Mark Trousdale, EVP, serves as InvestCloud's Chief Growth Officer (CGO)

Mark Trousdale, EVP, serves as InvestCloud’s Chief Growth Officer (CGO). In this role, Mark is responsible for growing InvestCloud’s adoption and revenue in a consistent fashion, currently focused on the UK and broader EMEA, and headquartered in London. Mark’s responsibilities include business development, regional P&L and executive committee participation. As part of InvestCloud’s founding team, Mark has served in a number of different roles at InvestCloud throughout the years, building upon nearly 20 years of experience in financial and professional services. Prior to joining InvestCloud, Mark led the western region Asset Management Advisory practice of Deloitte. Mark holds a BA with Honors and an MA with Distinction from Stanford University.

Customers out in the cold the removal of banking services under UK civil and criminal law
BankingFinance

Customers out in the cold: the removal of banking services under UK civil and criminal law

Customers out in the cold the removal of banking services under UK civil and criminal law

By Jonathan Tickner (Head of Commercial Litigation & Civil Fraud), Neil Swift (Partner), James Gardner (Barrister) and Amalia Neenan (Legal Researcher) at Peters & Peters Solicitors LLP

Financial crime is one of the biggest threats facing the global economy. The 2019 Crime Survey for England & Wales indicated that 3,863,000 fraud offences were committed last year alone, with a high number of cases also unreported. The sheer volume presents law enforcement authorities with an impossible burden were they to investigate and prosecute every offence. And it is unlikely the problem ends here. The National Crime Agency (NCA) has warned that Covid-19 may heighten the risks of fraud and money laundering, with organised crime capitalising on the pandemic.

The old adage is that a problem shared is a problem halved: enter stage left the private sector, in particular the banks, who provide the front line response with Anti-Money Laundering measures to prevent criminals from obtaining bank accounts and laundering the profits of their crimes. But what if criminals obtain access to this system?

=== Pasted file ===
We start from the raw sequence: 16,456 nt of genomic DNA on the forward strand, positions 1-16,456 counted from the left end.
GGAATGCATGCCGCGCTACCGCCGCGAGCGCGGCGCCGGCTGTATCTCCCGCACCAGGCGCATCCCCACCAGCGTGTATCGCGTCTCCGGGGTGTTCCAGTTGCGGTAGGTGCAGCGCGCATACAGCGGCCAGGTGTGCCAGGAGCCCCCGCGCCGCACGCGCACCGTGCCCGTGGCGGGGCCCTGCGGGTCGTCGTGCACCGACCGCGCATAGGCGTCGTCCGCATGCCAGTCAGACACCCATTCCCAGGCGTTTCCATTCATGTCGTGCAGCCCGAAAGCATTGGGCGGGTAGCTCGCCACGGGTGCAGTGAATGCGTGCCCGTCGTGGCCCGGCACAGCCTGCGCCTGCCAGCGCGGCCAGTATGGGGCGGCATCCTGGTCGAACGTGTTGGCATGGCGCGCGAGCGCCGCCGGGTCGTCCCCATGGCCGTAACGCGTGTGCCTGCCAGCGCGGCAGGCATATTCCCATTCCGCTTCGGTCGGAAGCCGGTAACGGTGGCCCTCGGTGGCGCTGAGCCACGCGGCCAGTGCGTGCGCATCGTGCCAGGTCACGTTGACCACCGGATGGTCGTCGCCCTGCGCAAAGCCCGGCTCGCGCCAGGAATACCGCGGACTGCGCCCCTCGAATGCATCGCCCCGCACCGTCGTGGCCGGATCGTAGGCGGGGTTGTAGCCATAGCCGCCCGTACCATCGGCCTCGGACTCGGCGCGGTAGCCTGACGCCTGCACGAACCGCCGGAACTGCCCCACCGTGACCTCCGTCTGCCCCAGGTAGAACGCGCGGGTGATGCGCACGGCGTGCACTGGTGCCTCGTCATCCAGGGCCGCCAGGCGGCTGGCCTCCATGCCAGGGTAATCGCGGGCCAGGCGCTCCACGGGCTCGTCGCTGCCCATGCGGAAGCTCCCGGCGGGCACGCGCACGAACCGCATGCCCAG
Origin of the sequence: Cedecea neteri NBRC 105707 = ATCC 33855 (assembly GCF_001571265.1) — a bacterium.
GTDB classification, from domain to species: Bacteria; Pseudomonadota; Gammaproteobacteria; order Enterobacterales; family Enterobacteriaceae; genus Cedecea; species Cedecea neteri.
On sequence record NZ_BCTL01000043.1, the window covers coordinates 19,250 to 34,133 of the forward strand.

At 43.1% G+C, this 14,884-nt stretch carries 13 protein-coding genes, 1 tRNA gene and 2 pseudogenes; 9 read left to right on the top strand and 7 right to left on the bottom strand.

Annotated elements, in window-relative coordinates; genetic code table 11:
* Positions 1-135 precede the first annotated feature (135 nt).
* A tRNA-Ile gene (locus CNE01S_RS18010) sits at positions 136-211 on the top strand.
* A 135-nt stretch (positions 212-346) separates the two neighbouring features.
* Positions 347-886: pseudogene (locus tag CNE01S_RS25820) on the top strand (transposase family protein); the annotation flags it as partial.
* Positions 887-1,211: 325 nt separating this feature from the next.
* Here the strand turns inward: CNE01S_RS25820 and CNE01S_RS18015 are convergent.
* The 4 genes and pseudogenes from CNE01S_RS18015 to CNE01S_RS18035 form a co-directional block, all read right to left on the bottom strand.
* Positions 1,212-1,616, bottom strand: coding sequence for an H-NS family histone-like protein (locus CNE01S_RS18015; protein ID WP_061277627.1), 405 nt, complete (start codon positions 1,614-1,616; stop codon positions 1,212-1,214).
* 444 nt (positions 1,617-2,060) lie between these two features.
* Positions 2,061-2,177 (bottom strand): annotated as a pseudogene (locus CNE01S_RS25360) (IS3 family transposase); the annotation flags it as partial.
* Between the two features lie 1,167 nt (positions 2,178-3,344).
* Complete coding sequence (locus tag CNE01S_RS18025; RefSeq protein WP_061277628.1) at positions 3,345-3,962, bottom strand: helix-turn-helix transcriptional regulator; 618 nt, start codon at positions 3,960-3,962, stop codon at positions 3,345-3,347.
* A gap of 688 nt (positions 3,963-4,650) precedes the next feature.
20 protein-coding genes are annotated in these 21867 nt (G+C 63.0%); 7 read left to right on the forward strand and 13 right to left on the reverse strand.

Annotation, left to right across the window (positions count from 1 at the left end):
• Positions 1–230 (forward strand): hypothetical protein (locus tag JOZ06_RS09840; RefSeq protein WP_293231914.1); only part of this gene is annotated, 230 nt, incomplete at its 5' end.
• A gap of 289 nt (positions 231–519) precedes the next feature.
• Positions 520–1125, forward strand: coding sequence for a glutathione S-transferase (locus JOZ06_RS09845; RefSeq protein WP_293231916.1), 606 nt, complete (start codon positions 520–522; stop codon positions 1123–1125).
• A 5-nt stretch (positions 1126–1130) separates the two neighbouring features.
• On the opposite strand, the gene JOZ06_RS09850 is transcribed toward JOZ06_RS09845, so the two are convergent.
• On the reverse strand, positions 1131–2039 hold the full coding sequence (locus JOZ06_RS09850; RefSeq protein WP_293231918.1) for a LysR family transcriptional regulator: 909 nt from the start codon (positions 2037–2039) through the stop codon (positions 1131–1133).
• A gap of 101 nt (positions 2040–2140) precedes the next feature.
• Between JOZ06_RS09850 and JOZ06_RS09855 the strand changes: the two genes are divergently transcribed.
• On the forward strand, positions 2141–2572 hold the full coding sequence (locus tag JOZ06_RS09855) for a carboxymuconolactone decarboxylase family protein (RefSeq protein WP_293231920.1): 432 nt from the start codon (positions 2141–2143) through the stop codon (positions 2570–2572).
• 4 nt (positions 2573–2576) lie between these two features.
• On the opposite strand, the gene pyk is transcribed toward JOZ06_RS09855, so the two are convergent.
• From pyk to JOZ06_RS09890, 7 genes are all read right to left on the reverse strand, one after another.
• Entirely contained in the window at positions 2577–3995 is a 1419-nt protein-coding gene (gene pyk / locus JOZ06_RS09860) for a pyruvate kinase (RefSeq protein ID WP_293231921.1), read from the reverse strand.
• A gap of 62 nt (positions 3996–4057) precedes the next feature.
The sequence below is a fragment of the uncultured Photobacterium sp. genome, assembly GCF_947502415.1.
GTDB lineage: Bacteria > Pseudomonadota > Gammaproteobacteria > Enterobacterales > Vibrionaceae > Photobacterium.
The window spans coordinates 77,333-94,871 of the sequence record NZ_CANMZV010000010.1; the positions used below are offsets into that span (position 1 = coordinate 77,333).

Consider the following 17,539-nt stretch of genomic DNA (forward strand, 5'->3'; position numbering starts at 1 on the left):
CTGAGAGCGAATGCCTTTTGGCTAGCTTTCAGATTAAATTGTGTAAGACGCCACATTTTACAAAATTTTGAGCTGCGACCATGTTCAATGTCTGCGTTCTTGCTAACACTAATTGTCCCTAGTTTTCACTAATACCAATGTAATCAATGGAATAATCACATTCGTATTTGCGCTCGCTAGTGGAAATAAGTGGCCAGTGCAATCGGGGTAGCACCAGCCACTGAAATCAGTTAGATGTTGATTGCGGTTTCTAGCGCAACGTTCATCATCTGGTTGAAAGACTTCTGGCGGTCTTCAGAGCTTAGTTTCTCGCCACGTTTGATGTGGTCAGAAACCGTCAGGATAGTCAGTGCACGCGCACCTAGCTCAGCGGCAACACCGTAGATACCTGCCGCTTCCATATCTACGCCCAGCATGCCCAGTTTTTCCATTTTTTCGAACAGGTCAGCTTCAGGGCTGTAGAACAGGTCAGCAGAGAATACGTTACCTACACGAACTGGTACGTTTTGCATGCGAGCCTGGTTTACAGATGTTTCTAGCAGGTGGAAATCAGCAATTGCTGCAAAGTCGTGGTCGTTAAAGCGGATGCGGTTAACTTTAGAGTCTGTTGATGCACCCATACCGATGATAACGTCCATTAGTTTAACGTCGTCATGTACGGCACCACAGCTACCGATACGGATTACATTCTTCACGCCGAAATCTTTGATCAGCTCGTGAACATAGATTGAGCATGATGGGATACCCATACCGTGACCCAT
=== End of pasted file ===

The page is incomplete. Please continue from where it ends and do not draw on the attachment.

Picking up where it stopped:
To tackle accounts suspected of harbouring ill-gotten gains, there are two measures available. Firstly, civil law provisions that permit banks to close a customer’s account without justification. Secondly, for law enforcement, the criminal law mechanism of Account Freezing and Forfeiture Orders (AFFOs) under The Criminal Finances Act 2017. However, although different in their outworking, both carry the risk of an unreasonable and unexplained deprivation of banking services for those swept up by their heavy-handed use and further detrimental effects for individuals and corporate entities.   

No Rhyme or Reason?
In the same way that customers are not obliged to stay with one bank forever, banks also have the ability to end contractual relationships with customers by closing their accounts. Banks will normally only close an account if the customer has been put on notice within a reasonable timeframe (at least 30 days for personal accounts). In these circumstances, the courts have traditionally been hesitant to interfere with a bank’s decision to cut ties with the account holder – termination on notice has been treated as an absolute contractual right. However, it becomes more contentious when banks execute these functions without giving reasonable, or indeed any, notice or reasons. This can occur either when the bank suspects the account holder of fraudulent activity, or when it decides that the risks associated with operating the account (sometimes particular to the account holder, sometimes not) outweigh the benefit to the bank in maintaining the relationship. Here, the bank’s discretionary decision whether to terminate a customer’s account may be subject to contractual fetters.

An attempt to impose such limits on a bank’s determination was recently made by a customer in